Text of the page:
Every year, numerous regulatory requirements roll in on the industry – currently, for example, as part of the EU mobility package around the working conditions of drivers, which makes fleet operations more complex. In addition, there are political requirements for "green logistics" such as strict CO2 emission targets and the emergence of new drive technologies. Many medium-sized and large transport and logistics companies have already set themselves sustainability targets and are acting differently – for example, by transferring goods transports to rail (e.g. by using the rail network). However, there is often a lack of reliable figures on emissions and the measures often appear unambitious. In the medium term, this represents a business risk, as a growing proportion of customers are demanding greater optimization of emissions in the actual processes in order to ensure meeting (new) sustainability goals along the supply chain – and are selecting partners accordingly.

We know the specific regulatory challenges. To this end, we consider all factors and develop individual options for action for our global customers.

Philipp Oemler

Philipp Oemler

Managing Director

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Challenges & Solutions

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Expert Interview

Who can last in the logistics sector, Philipp Oemler?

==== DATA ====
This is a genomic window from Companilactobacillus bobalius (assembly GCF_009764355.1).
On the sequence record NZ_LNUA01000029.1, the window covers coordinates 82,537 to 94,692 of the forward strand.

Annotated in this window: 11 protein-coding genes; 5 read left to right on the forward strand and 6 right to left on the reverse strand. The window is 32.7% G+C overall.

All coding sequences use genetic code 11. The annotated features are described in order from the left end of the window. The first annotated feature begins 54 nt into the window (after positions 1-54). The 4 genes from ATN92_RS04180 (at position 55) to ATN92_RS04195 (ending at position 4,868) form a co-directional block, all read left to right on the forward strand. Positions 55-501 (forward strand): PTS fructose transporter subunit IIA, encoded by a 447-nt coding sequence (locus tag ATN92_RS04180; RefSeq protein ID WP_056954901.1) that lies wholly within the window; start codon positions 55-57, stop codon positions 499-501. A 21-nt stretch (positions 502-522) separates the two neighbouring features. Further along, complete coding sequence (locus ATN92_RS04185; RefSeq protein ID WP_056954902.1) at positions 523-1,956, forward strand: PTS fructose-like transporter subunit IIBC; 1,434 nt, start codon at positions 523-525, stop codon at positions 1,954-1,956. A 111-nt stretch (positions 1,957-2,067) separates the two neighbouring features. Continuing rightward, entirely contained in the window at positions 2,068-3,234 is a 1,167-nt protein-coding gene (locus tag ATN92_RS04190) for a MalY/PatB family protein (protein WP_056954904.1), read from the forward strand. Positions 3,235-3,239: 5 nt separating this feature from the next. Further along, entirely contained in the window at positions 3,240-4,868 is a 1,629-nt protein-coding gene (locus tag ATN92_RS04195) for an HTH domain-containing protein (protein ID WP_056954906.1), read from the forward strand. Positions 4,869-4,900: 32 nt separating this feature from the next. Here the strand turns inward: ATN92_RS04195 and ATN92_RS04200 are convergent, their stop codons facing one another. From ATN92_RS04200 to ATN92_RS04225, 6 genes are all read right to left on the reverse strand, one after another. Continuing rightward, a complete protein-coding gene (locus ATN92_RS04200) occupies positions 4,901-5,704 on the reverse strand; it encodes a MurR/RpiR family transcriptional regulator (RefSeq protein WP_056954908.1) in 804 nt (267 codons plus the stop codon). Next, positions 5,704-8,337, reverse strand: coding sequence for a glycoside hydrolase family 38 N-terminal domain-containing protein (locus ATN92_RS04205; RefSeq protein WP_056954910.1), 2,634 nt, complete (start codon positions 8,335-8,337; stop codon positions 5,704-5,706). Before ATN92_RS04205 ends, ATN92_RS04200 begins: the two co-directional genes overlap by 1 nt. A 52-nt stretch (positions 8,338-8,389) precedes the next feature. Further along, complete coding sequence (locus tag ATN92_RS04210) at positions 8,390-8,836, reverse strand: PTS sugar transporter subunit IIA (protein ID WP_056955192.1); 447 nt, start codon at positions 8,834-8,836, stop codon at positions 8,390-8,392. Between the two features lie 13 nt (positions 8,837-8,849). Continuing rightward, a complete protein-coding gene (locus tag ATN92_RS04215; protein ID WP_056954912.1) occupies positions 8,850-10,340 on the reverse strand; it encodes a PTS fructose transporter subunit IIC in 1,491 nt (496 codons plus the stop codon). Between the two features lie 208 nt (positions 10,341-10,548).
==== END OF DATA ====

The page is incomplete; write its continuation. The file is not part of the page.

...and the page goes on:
What changes are currently shaping transport logistics?

The logistics sector is always a pioneer in technological development. This currently applies to digitization, because in the industry there are high requirements such as "same day delivery" and "real-time status", which can hardly be performed without a digitized process. On the other hand, it has always been the case that transport processes hardly have a unique selling proposition, as many providers essentially do the same thing. In this respect, they either have to serve a niche or benefit from particularly efficient processes in the case of a broad range of products and services – which, however, would again have a negative impact on the innovation or Internationalization pressure increased.

How would you describe the level of digitization of transport companies in general?

It varies a lot. On the one hand, there are companies with a completely digitalized business model. At the other end of the scale, we see small resp. medium-sized companies whose digitization is primarily driven by external factors, such as the mandatory IT system of the clients or the need for a booking portal. However, larger companies have an advantage here – they can scale their standardized way of working and optimize it holistically.

What effect do rising energy costs and climate change spark

Traditionally, it has been considered difficult in the industry to pass on rising costs for people and materials to customers. However, current demand clearly exceeds supply, making it easier to implement price increases. Incidentally, the industry is facing a major challenge when it comes to climate change. You can see it, for example, in the fact that alternative drives are becoming more relevant in shipping and road transport. In addition, more and more customers are demanding climate-optimized service handling from logistics partners. We are talking here about complex tasks in the ESG context, where we advise our clients pragmatically.